Maine Republican Congressman Bruce Poliquin says his request for a recount in the 2nd District race he lost to Democrat Jared Golden is a response to thousands of complaints and concerns expressed to his campaign.
Speaking at the Portland International Jetport Tuesday, Poliquin said voters contacted his office saying they were confused by the ranked-choice voting election.
"This is about making sure that every Mainer that goes to the polls knows that he is - or she - casting his or her vote legally and making sure that vote is counted accurately," he said.
But Secretary of State Matt Dunlap, a Democrat, says his office has not received the flood of complaints that Poliquin is describing.
"Well, I think if thousands of people are truly registering fear and confusion with Congressman Poliquin's office, I'd say they're going to the wrong office because we're not hearing that," Dunlap says.
Dunlap says he has heard from voters who didn't understand why ranked-choice voting was not used in the gubernatorial or legislative races.
Poliquin repeatedly described the runoff process in which Golden prevailed by more than 3,000 votes as a "black-box algorithm." In a statement released Monday, Poliquin compared the runoff software to artificial intelligence and said it’s not transparent.
Dunlap pushed back against that claim, saying that all of the data from the election is posted on the state's website and available for inspection.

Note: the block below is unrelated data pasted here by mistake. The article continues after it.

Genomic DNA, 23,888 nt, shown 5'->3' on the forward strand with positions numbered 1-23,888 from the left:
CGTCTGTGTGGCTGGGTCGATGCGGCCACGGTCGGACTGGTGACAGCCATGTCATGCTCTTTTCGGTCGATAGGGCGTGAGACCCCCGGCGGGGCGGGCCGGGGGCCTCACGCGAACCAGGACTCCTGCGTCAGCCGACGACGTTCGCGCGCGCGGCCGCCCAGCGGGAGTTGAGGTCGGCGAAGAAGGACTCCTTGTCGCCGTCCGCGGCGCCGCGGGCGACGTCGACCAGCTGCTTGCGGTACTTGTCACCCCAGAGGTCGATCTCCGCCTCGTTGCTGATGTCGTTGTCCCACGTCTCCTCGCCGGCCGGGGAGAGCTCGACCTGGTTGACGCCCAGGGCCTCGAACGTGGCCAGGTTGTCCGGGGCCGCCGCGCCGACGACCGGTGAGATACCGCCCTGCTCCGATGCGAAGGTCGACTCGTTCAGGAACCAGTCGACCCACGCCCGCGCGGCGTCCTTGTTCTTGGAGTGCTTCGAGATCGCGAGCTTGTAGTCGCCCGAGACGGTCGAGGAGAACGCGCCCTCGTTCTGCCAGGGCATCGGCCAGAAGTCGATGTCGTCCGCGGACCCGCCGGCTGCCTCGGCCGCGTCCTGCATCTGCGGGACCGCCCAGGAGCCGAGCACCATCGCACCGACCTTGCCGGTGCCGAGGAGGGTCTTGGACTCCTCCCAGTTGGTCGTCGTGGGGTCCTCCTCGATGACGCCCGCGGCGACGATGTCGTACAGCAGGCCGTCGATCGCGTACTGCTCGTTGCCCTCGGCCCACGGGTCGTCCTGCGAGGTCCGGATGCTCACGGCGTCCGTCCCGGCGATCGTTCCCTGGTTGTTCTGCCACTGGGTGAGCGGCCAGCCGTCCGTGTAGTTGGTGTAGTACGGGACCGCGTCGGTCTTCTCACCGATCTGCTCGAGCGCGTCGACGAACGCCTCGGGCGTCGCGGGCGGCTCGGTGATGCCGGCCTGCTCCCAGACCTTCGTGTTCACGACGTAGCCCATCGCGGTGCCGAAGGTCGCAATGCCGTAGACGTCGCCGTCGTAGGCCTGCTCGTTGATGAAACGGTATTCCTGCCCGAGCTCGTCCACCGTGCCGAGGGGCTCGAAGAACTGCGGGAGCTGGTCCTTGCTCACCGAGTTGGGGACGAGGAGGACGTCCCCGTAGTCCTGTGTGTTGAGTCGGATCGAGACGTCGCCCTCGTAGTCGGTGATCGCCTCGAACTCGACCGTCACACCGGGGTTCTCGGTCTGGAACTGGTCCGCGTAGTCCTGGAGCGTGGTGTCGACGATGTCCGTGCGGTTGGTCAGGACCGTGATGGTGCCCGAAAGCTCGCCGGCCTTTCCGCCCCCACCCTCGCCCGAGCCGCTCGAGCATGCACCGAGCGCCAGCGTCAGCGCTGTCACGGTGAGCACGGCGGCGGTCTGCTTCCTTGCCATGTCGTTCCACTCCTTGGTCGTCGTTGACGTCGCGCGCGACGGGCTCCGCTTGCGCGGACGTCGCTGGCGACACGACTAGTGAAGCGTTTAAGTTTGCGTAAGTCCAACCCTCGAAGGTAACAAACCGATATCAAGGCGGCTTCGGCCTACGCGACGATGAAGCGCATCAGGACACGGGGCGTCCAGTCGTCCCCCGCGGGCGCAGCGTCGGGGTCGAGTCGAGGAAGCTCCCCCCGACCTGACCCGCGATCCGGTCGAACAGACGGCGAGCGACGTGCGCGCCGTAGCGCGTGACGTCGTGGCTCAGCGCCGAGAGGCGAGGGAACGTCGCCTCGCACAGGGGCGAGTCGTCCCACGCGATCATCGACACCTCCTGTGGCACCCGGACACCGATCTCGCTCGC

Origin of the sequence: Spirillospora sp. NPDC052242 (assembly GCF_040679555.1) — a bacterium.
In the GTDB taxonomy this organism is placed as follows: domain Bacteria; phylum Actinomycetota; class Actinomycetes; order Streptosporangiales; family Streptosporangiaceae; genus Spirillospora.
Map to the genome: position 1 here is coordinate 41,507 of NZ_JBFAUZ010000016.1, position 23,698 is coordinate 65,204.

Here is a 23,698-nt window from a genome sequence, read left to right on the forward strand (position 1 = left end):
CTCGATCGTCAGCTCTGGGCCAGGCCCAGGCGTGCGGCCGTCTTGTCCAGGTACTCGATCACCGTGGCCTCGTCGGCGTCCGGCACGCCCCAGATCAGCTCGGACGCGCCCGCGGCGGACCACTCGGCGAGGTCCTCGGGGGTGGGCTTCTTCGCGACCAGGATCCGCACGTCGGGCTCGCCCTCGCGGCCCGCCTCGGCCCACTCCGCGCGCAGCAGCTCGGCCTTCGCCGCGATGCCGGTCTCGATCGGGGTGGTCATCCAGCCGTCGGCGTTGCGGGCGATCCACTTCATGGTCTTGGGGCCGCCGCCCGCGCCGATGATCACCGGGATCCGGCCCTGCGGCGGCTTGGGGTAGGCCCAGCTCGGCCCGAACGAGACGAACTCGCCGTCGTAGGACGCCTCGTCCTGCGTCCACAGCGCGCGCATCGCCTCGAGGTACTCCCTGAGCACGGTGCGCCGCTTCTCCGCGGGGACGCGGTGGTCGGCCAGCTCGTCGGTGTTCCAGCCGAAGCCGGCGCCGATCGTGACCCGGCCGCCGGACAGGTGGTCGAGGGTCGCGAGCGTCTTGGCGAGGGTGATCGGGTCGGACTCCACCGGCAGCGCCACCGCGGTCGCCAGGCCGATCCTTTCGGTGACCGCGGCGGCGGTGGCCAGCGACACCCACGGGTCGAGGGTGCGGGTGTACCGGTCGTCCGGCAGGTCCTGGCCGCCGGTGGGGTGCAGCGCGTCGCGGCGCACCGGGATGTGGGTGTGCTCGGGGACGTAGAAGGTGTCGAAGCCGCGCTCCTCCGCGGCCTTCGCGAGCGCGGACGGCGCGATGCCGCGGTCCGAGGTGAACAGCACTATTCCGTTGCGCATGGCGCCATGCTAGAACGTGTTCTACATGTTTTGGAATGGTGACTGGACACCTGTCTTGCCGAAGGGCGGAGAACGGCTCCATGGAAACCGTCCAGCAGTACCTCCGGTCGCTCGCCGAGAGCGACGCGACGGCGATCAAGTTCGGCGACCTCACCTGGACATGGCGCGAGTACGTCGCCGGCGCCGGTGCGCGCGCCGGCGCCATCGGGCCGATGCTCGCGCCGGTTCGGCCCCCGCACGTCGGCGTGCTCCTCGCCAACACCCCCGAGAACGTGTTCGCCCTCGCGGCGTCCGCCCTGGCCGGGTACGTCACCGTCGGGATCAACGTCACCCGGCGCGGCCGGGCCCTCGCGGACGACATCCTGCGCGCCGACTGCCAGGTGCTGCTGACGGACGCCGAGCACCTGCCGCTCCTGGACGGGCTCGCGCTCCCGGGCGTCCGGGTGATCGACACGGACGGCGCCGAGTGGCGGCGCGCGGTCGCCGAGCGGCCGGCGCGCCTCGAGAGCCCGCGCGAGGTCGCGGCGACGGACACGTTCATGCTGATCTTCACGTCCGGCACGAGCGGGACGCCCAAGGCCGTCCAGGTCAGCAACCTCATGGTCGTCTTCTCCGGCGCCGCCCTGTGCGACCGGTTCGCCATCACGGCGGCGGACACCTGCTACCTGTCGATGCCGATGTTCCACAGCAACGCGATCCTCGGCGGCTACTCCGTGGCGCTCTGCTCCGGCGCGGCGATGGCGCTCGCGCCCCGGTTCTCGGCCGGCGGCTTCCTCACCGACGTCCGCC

Golden's campaign says Poliquin's request for a recount is dragging out the transition process and could hurt constituents seeking assistance.
Poliquin might have to pay for the recount - Golden's margin is more than the 1 percent threshold that requires Poliquin to pay if the recount doesn't reverse the outcome. The process is expected to take about a month.
Poliquin requested the recount just before Monday's 5 p.m. deadline.
Poliquin, who has refused to concede defeat to Golden, has asserted that he won on Election Night because he held a lead before the runoff.
State officials say the recount will require gathering scanned ballots that were not collected during the runoff. Election officials and attorneys from both campaigns will then review ballots at a counting facility in Augusta.
Golden, in a statement, said Poliquin was within his rights to ask for a recount, but that he had little chance of prevailing.
Golden’s campaign manager Jon Breed noted that Poliquin asked a federal judge to stop the count two weeks ago, but now he wants the state to count again.
“Bruce Poliquin must face facts: he lost and Jared Golden will be seated on Jan. 3,” Breed said.
Poliquin also plans to continue his federal lawsuit challenging the ranked-choice voting law.
U.S. District Court Judge Lance Walker recently denied Poliquin's request to halt the ranked-choice runoff through a restraining order, in part by reasoning that the two-term Republican was unlikely to prevail with his constitutional challenge. Walker has scheduled oral arguments for Dec. 5 at U.S. District Court in Bangor.
Updated Tuesday 12:08 p.m.